https://github.com/CoNexDat/SIC, February 2018.

   [ToIM1996]
              Bregni, S., "Measurement of maximum time interval error
              for telecommunications clock stability characterization",
               Bregni S. Measurement of maximum time interval error for
              telecommunicIEEE transactions on instrumentation and
              measurement. 45(5):900-906, October 1996.

   [ToN2008]  Veitch, D., Ridoux, J., and S. Korada, "Robust
              synchronization of absolute and difference clocks over
              networks.",  IEEE.ACM Transactions on Networking (TON)
              17.2 (2009): 417-430, 2009.

   [traffic-stable]
              Carisimo, E., Grynberg, S., and J. Alvarez-Hamelin,
              "Influence of traffic in stochastic behavior of latency.",
               7th PhD School on Traffic Monitoring and Analysis (TMA),
              Ireland, Dublin,, June 2017.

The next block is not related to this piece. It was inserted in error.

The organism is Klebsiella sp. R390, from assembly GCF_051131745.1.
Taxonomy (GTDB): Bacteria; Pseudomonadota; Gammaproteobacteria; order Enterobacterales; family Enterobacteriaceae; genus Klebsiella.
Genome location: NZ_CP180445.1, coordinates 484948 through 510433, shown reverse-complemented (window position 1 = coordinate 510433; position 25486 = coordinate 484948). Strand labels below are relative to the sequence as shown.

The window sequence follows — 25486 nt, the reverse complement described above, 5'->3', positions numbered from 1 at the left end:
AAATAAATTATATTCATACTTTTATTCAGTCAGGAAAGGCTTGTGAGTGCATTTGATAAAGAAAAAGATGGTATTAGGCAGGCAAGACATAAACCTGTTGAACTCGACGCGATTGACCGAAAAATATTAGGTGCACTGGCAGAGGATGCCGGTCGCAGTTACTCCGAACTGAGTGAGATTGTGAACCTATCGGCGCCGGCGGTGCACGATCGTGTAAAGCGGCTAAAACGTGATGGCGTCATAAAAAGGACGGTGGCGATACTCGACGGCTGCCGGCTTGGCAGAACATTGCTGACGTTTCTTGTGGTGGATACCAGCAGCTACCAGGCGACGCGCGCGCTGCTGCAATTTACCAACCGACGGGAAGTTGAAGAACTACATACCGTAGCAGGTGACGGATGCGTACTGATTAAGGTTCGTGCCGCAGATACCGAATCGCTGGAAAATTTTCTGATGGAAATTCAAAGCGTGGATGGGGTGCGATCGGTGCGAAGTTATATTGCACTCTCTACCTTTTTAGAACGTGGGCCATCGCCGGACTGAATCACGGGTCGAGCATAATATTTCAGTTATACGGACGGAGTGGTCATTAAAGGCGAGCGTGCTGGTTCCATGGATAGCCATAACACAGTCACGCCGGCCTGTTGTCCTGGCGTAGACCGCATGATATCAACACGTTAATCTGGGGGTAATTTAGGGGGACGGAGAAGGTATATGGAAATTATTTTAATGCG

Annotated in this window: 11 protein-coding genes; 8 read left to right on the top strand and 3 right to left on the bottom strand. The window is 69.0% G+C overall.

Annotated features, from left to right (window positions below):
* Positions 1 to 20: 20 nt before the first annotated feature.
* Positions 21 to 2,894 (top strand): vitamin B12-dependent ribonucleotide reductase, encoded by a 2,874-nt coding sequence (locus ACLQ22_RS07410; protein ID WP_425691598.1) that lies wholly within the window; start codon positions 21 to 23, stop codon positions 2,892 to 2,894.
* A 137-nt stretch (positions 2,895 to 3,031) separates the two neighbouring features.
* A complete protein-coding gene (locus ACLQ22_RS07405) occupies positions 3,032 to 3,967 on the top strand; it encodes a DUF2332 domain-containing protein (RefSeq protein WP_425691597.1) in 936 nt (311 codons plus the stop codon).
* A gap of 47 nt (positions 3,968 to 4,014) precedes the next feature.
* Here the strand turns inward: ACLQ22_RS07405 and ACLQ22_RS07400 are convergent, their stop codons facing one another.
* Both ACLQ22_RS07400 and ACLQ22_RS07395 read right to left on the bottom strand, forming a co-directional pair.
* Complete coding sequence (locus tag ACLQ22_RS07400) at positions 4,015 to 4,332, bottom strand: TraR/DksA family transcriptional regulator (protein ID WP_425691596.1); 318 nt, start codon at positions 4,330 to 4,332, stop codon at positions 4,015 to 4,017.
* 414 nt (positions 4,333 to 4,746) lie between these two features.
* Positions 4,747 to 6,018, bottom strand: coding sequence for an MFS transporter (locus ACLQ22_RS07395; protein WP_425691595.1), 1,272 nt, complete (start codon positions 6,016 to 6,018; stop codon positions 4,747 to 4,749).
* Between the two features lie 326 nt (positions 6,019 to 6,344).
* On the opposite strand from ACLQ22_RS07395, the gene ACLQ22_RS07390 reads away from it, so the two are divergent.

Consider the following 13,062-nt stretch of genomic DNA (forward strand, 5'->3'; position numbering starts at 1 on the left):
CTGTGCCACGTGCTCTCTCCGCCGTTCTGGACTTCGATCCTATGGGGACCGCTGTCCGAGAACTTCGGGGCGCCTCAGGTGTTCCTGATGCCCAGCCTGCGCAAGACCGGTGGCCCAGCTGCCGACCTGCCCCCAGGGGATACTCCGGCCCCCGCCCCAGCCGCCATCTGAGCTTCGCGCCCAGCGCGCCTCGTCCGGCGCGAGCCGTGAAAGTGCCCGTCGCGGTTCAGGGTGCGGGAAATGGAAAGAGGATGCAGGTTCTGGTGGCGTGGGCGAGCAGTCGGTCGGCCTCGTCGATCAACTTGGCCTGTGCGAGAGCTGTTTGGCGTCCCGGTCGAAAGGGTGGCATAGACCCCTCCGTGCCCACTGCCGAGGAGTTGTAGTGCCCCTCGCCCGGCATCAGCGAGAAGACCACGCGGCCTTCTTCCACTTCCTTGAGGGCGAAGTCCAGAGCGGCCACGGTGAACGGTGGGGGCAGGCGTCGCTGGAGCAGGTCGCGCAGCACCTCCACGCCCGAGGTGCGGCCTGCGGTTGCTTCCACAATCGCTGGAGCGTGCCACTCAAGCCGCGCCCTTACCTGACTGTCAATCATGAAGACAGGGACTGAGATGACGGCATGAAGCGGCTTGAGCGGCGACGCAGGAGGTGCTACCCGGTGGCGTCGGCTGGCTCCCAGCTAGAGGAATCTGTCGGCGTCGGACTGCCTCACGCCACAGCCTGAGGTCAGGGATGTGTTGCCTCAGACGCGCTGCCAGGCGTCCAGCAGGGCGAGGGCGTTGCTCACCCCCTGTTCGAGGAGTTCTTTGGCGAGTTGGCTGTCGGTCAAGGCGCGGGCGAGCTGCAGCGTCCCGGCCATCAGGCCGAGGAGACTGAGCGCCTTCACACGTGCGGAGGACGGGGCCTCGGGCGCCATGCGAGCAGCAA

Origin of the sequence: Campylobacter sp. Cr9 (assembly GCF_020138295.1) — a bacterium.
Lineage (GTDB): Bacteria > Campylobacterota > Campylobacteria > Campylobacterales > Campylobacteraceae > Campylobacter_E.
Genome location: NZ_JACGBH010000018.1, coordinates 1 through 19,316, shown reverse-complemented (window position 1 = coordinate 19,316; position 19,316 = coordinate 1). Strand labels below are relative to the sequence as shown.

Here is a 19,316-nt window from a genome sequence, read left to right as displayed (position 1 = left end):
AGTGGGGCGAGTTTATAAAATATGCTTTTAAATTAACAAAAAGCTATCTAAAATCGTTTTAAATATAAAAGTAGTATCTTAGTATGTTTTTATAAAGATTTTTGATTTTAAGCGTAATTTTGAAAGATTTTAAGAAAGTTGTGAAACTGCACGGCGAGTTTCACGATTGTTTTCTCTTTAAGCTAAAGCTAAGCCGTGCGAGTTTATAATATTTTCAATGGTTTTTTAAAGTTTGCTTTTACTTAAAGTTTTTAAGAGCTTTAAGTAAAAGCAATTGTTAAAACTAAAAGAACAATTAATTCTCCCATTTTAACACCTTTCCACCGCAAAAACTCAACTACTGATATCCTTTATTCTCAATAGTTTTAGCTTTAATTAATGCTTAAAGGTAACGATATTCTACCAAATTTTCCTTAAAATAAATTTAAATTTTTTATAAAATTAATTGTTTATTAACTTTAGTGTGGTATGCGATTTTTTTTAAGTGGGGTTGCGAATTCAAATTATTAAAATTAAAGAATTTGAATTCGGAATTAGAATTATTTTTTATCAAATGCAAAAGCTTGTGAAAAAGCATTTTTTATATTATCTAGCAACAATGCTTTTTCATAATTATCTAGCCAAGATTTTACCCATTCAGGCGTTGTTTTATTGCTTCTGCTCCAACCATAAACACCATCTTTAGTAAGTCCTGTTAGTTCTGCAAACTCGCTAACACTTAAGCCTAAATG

Authors' Addresses

   Jose Ignacio Alvarez-Hamelin (editor)
   Universidad de Buenos Aires
   Av. Paseo Colon 850
   Buenos Aires  C1063ACV
   Argentina

   Phone: +54 11 5285-0716
   Email: ihameli@cnet.fi.uba.ar
   URI:   http://cnet.fi.uba.ar/ignacio.alvarez-hamelin/


   David Samaniego
   Universidad de Buenos Aires
   Av. Paseo Colon 850
   Buenos Aires  C1063ACV
   Argentina

   Phone: +54 11 5285-0716
   Email: dsamanie@fi.uba.ar







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   Alfredo A. Ortega
   Universidad de Buenos Aires
   Av. Paseo Colon 850
   Buenos Aires  C1063ACV
   Argentina

   Phone: +54 11 5285-0716
   Email: ortegaalfredo@gmail.com